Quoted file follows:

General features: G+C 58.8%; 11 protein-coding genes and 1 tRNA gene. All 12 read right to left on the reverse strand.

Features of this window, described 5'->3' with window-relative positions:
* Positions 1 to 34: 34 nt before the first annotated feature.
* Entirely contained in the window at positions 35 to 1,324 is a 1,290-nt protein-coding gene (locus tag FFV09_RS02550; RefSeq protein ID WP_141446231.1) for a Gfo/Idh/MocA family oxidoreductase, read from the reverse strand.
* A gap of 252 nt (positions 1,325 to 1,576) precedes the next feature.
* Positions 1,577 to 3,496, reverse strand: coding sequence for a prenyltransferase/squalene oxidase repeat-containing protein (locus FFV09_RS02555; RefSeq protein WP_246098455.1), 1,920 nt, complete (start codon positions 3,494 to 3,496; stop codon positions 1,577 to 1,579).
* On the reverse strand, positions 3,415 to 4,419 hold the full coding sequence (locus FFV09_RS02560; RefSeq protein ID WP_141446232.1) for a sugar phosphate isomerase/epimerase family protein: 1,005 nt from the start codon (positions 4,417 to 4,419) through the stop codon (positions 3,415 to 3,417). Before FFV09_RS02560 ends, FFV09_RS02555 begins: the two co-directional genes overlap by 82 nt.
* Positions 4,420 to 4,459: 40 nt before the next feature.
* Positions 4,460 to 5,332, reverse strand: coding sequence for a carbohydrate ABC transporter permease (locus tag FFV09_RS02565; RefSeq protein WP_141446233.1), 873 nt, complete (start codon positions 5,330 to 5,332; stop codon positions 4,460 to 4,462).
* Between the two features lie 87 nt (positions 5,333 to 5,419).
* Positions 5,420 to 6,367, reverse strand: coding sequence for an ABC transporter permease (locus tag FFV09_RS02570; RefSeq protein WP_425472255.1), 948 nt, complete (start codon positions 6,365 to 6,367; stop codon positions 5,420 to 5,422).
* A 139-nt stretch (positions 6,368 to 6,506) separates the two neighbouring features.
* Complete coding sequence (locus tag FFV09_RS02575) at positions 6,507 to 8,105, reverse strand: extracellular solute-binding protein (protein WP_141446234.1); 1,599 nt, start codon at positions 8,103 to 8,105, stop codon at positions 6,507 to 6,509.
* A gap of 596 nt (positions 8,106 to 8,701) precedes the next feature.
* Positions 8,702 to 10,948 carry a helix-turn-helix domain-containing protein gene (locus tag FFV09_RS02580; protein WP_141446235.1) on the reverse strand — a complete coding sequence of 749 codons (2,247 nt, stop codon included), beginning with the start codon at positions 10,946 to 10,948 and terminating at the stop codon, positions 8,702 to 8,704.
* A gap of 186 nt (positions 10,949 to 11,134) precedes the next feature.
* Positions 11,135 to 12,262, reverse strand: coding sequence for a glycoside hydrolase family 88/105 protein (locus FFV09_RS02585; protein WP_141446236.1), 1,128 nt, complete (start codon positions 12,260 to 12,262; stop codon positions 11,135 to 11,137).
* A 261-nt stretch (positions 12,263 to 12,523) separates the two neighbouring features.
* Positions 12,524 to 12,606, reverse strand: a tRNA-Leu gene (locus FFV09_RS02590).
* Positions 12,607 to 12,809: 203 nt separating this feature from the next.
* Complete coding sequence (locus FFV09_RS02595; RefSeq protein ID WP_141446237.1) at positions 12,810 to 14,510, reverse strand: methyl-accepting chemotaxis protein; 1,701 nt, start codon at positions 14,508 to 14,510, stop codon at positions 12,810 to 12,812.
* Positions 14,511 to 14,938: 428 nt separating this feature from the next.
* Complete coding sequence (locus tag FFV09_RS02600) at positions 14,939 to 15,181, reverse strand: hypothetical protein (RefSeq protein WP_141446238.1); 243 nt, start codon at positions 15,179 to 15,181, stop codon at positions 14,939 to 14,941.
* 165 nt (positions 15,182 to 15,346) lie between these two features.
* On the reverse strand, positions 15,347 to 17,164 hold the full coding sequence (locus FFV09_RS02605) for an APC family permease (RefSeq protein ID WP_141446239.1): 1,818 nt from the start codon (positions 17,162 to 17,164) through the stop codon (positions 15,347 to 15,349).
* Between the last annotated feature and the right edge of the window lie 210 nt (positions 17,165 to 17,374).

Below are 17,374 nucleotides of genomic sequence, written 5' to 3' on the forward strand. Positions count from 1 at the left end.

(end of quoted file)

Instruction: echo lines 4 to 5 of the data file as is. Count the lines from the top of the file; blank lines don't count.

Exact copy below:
* Entirely contained in the window at positions 35 to 1,324 is a 1,290-nt protein-coding gene (locus tag FFV09_RS02550; RefSeq protein ID WP_141446231.1) for a Gfo/Idh/MocA family oxidoreductase, read from the reverse strand.
* A gap of 252 nt (positions 1,325 to 1,576) precedes the next feature.